Nfld. & Labrador

St. John's startup looking to 3D-print COVID-19 test swabs

For the next year, a local company has been given permission to print a nasopharyngeal swab pattern developed and approved for use in the United States.

Granville Biomedical pivoting focus and attempting to fill the gap

Christine Goudie of St. John's-based startup Granville Biomedical hopes to get Health Canada approval to sell 3D-printed nasal swabs in Canada. (Christine Goudie/Twitter)

A St. John's-based startup is seeking Health Canada's approval to begin supplying health-care facilities with 3D-printed nasal swabs for COVID-19 testing.

Granville Biomedical, which creates anatomical simulation models for women's health training and education, has begun printing and stockpiling nasopharyngeal swabs in anticipation of being able to provide a printed option to facilities facing shortages.

Personal protective equipment and testing supply shortages have plagued the coronavirus treatment effort at different times in different countries. 3D printed solutions have emerged to fill some of the gaps.

Granville Biomedical CEO and co-founder Christine Goudie said, for the next year, her company has been given permission to print a nasopharyngeal swab pattern developed and approved for use in the United States.

Goudie is awaiting Health Canada approval to sell these 3D-printed swabs. (Christine Goudie/Granville Biomedical)

Nasopharyngeal swabs are inserted through the nostril towards the back of the head until met with resistance. The swab is rolled around inside the cavity to collect secretions that are then tested.

Potential use in Newfoundland and Labrador

The company, which is based out of tech incubator Genesis, intends to sell what is produced to regions in need – but Goudie plans to give first access to her home province.

"I think we're always going to keep a little bit of capacity there," she said when asked if a supply would be earmarked for Newfoundland and Labrador.

"The demand would be smaller than, say, a bigger centre like Toronto or Vancouver, so I think we should always be able to manage that."

These are packaged swabs created in the United States. Granville Biomedical is looking to print the same design. (Formlabs)

In a statement, Eastern Health said it's aware of Granville Biomedical's proposed nasopharyngeal swab alternative but that the health authority's swab supply is currently sufficient. 

"If this changes at a later time and we require additional swabs beyond those provided through our usual procurement channels, we would evaluate the suitability of this solution for use within Eastern Health."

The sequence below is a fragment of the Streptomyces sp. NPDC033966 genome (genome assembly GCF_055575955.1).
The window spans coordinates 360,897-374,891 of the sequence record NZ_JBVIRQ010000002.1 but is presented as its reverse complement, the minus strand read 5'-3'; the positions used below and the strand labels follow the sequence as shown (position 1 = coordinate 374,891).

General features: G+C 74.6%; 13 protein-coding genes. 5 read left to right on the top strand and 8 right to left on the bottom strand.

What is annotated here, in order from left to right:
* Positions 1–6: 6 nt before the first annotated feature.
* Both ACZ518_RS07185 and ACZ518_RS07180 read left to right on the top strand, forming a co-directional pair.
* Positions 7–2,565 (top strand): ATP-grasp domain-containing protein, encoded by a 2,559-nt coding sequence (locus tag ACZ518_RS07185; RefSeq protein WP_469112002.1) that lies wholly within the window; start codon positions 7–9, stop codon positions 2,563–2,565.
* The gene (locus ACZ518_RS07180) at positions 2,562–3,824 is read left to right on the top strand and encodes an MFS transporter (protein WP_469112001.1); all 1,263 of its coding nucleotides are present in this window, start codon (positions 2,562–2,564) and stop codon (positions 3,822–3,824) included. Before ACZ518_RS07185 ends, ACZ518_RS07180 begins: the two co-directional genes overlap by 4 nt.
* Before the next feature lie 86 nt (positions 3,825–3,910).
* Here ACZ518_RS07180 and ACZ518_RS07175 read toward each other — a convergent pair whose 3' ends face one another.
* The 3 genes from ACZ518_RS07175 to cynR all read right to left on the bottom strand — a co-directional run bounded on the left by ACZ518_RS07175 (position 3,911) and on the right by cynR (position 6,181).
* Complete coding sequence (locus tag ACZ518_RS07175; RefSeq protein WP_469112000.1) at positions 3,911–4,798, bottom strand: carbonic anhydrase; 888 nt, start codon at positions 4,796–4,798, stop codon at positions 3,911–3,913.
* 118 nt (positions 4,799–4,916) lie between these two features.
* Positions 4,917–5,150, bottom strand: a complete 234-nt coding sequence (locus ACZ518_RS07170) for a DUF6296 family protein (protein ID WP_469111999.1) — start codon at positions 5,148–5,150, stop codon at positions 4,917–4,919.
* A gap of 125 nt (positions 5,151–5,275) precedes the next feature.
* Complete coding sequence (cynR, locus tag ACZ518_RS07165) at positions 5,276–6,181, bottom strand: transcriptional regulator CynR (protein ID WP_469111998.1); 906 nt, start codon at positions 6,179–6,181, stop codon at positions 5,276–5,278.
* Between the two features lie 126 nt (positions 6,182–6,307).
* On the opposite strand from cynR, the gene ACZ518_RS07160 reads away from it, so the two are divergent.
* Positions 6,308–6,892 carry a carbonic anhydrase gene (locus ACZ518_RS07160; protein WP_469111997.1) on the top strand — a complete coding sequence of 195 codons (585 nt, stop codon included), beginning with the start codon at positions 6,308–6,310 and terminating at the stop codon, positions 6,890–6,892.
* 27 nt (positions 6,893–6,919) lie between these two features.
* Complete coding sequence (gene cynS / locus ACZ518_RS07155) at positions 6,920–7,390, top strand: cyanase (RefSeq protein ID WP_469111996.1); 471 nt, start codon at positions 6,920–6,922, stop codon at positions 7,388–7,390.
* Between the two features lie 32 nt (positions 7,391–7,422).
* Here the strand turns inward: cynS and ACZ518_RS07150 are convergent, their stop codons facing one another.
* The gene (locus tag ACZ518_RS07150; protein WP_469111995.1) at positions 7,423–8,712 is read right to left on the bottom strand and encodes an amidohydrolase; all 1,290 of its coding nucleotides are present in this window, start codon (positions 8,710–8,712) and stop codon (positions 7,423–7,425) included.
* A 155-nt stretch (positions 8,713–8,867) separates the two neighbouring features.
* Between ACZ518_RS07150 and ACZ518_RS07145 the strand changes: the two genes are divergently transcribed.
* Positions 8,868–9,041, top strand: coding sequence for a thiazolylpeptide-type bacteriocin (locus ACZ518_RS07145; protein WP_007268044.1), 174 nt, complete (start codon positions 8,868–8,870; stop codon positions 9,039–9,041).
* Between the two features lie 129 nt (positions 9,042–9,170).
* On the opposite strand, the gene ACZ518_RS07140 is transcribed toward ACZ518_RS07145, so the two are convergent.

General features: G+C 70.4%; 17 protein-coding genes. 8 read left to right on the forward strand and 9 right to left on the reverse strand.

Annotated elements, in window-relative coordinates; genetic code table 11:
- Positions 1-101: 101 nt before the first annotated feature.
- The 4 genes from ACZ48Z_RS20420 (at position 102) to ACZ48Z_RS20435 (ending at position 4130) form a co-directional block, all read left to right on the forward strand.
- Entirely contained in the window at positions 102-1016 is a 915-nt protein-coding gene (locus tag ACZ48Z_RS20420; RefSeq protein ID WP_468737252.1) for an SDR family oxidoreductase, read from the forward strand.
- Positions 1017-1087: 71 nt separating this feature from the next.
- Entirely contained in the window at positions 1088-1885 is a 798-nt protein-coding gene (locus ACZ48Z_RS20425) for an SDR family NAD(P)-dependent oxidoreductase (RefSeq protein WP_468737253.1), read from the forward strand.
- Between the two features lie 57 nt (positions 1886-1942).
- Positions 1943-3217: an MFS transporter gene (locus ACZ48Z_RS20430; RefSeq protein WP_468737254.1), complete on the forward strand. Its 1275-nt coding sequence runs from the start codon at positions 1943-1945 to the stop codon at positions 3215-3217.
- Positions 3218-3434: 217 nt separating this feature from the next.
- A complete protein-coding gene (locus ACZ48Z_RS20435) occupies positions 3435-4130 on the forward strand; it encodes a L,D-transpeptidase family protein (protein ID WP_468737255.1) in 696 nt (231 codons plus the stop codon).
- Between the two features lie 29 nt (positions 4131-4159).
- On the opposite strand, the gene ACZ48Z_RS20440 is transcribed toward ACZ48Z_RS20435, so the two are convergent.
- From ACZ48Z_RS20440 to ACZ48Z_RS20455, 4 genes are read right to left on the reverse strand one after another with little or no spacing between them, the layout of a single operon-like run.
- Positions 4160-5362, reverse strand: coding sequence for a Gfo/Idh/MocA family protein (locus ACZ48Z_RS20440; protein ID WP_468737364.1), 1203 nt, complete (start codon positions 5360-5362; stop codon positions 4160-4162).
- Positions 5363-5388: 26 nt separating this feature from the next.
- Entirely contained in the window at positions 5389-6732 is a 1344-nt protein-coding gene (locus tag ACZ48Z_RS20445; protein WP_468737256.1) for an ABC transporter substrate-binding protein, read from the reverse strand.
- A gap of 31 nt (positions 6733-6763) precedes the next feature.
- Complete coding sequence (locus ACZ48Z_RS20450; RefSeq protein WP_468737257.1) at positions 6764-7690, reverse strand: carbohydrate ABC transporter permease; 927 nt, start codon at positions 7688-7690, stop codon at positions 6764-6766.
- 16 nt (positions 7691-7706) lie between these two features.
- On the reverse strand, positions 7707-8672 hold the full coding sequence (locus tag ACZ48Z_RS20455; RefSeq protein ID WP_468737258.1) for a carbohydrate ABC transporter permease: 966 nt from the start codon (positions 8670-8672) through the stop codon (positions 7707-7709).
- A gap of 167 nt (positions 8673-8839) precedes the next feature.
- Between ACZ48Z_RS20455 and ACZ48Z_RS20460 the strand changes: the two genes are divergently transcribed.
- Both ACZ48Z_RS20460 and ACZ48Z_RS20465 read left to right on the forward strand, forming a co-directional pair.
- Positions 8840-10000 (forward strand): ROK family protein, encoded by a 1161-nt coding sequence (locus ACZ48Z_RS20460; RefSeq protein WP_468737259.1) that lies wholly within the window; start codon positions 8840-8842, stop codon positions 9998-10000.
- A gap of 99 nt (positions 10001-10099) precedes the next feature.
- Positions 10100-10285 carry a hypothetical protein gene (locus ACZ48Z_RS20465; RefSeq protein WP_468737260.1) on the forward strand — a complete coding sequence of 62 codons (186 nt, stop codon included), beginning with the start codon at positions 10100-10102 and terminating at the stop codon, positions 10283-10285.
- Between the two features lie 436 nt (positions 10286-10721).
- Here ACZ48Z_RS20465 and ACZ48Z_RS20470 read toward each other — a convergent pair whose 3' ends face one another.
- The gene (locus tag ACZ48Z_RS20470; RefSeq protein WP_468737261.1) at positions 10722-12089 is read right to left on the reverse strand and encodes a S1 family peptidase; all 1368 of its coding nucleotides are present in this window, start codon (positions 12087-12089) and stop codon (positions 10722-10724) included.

Production plan

Goudie said Granville Biomedical applied through Health Canada's expidited COVID-19 product approval process two weeks ago but has since made an amendment. It's awaiting response.

She said if given the go-ahead the company can kick into 24/7 production in Calgary, where it's currently printing, and be able to produce 3,000 swabs per week.

Depending on demand, Granville Biomedical will also look at quintupling production by purchasing more of the specialized 3D printers required to create acceptable swabs.

"It's basically what dentists use to make aligners and mouth guards, things like that," Goudie said. "It's like a medical-grade resin that converts into a semi-rigid plastic object, essentially, once it's cured."

Printed swabs are more expensive to produce than their cotton-tipped counterparts. Goudie estimates traditional cotton-tipped nasopharyngeal swabs cost health-care systems between 40 and 50 cents each while the printed versions sell for $2.50 US apiece.

Granville Biomedical hasn't set a price for its swabs yet but intends to keep overhead costs low and the price fair, said Goudie.

Longer term, Goudie wants to push printable swab research further to create a new nasopharyngeal swab that would be Canadian in design and protected within the company. That way, they could stop relying on the pattern patented in the United States and printing could continue past 12 months.

Goudie says cotton swabs are cheaper than the printed versions. (Nova Scotia Health Authority)

"The testing is going to be something now that might become a bit more standard in health care, so we just want to be in there and be able to contribute as things start to unfold and this whole new normal sets in with whatever that's going to look like," she said.

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About the Author

Katie Breen

Reporter

Katie Breen works for CBC in St. John's.

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